Study recommends national standards for tobacco use treatment

April 17, 2012 By Ellen de Graffenreid

A cancer diagnosis doesn’t automatically get people to stop smoking, but continuing to smoke shortens patients’ survival, increases their risk for a second tumor, and is associated with worse outcomes after cancer surgery. 

Yet, in a study published in the journal Nicotine & Tobacco Research, UNC researchers found that one in five National Cancer Institute (NCI)-designated Cancer Centers offer no use treatment services to their patients, while less than half report a clear commitment from leadership to provide those services.  “People might rightfully assume that top-notch tobacco use treatment programs exist at these centers, but they aren’t as common or comprehensive as most people might imagine,” says Adam Goldstein, MD, MPH, the study’s lead author.

“This is partially due to the specialization of medicine.  Cancer doctors as specialists have focused on trying to cure the cancer, but they also must focus on cures for the disease – addiction – that causes many cancers.  The NCI-designated Cancer Centers are leaders in the field and should be the best and first place to treat the tobacco addictions that lead to cancer by offering evidence-based tobacco use treatment to every cancer patient who is still smoking.”

Goldstein and his colleagues surveyed NCI-designated Cancer Center directors and oncologists regarding evidence-based measures for tobacco use treatment and administrative support of the programs.  The team identified several best practices including locating programs within the cancer center, implementing new quality improvement measures and opportunities for tobacco use treatment services, providing institutional funding for personnel and space, and creating a mechanism that allows reimbursement for tobacco use treatment services. 

They also recommend that the NCI build on its 2009 conference that presented model programs in tobacco use treatment, by developing formal recommendations to centers on providing tobacco use treatment as part of cancer care. “We know that those who have the most difficult time becoming tobacco-free most often have fewer resources for dealing with their cancer and their addiction,” says Carol Ripley-Moffitt, MDiv, CTTS, one of the study’s authors.

“There are unique challenges to offering tobacco addiction treatment to cancer patients, including lack of training among oncologists on tobacco use treatment, how to manage smoking cessation drugs in patients with complex treatment regimens, and physical and psychological issues patients face in cancer diagnosis and treatment,” says Dr. Goldstein.  “NCI-designated centers can bring together expertise in cancer treatment and tobacco use treatment to ultimately benefit both quality of care and patient outcomes.”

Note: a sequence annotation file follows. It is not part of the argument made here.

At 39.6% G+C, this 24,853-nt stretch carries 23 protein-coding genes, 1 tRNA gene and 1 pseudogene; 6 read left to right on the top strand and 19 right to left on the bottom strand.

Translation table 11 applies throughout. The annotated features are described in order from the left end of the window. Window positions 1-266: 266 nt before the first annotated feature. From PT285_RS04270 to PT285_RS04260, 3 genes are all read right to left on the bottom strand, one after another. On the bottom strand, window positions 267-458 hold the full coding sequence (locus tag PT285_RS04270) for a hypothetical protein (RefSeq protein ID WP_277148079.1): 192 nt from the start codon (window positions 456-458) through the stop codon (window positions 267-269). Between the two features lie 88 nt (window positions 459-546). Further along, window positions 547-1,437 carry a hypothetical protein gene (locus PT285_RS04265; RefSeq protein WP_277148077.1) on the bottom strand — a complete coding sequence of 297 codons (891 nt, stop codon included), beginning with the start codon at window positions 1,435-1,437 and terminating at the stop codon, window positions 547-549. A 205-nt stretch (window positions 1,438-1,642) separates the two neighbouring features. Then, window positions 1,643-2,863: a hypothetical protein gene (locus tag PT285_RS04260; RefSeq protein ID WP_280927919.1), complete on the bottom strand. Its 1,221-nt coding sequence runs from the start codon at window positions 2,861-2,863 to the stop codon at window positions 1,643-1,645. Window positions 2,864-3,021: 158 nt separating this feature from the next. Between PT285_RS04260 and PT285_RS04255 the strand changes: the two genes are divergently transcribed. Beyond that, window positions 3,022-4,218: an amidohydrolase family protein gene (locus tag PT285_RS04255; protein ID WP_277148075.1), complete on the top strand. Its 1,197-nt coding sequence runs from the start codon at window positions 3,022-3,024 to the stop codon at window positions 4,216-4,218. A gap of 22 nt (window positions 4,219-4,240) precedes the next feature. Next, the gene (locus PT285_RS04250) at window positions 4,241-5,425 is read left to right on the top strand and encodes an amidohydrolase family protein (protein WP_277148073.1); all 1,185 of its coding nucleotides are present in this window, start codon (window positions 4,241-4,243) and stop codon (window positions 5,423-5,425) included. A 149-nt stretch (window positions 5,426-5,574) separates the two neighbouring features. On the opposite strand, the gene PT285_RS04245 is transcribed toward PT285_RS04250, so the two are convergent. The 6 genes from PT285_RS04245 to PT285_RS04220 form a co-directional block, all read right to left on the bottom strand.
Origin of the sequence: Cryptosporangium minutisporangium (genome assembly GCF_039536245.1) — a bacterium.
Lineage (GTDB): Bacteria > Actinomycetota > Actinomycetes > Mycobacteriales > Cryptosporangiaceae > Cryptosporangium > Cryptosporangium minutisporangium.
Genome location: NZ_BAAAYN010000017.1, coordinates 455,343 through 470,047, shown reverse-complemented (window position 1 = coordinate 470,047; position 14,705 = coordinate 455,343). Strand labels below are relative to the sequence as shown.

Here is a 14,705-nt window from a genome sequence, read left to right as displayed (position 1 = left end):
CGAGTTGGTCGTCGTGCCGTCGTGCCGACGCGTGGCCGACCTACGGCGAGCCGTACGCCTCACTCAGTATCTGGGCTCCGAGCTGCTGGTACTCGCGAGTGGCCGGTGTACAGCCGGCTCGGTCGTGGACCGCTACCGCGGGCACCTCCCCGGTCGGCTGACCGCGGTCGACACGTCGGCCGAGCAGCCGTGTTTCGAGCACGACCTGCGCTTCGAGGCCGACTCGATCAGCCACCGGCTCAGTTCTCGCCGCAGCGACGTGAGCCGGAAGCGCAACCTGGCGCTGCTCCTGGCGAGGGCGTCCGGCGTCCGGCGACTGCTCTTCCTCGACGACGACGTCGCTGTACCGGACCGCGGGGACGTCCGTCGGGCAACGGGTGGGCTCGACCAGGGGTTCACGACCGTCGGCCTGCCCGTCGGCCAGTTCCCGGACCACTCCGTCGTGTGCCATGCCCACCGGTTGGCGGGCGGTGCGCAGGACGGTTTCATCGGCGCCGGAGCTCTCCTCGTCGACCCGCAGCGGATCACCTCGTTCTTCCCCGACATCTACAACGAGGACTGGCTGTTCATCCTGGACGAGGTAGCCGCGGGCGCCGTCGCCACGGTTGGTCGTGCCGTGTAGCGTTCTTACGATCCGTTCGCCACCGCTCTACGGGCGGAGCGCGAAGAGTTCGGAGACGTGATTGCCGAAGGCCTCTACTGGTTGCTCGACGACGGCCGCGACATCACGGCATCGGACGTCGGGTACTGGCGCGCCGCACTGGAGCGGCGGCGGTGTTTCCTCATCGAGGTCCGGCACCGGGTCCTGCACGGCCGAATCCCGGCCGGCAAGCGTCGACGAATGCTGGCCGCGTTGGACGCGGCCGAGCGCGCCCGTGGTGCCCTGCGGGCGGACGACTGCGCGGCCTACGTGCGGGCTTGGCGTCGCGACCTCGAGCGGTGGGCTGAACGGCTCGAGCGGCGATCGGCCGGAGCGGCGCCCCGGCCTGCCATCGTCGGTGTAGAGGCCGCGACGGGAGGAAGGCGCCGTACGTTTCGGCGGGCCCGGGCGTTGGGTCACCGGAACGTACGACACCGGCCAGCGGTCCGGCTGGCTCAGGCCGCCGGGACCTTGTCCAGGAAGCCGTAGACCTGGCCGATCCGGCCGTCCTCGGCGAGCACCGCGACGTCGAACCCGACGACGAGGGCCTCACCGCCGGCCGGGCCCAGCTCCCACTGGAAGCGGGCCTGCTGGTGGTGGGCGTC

Explore further: Many people continue to smoke after being diagnosed with cancer

Related Stories

Tobacco displays increase the odds of teens becoming smokers

September 13, 2011

Young people who find tobacco displays in shops attractive and who easily recall seeing the displays have a greater chance of becoming a smoker according to a new Cancer Research UK funded research study published in Nicotine ...

Recommended for you

An infallible hand-held probe to aid cancer surgery

June 28, 2017

Patients with common widespread forms of cancer will enjoy longer life expectancy and reduced risk of recurrence thanks to a multimodal optical spectroscopy probe developed by Canadian researchers.

Study sheds light on how ovarian cancer spreads

June 27, 2017

With 20,000 diagnoses each year, ovarian cancer is the ninth most common cancer and fifth leading cause of cancer death among women in the United States. So many women die from ovarian cancer because it often goes undetected ...

Cancer hijacks natural cell process to survive

June 26, 2017

Cancer tumours manipulate a natural cell process to promote their survival suggesting that controlling this mechanism could stop progress of the disease, according to new research led by the University of Oxford.

0 comments

Please sign in to add a comment. Registration is free, and takes less than a minute. Read more

Click here to reset your password.
Sign in to get notified via email when new comments are made.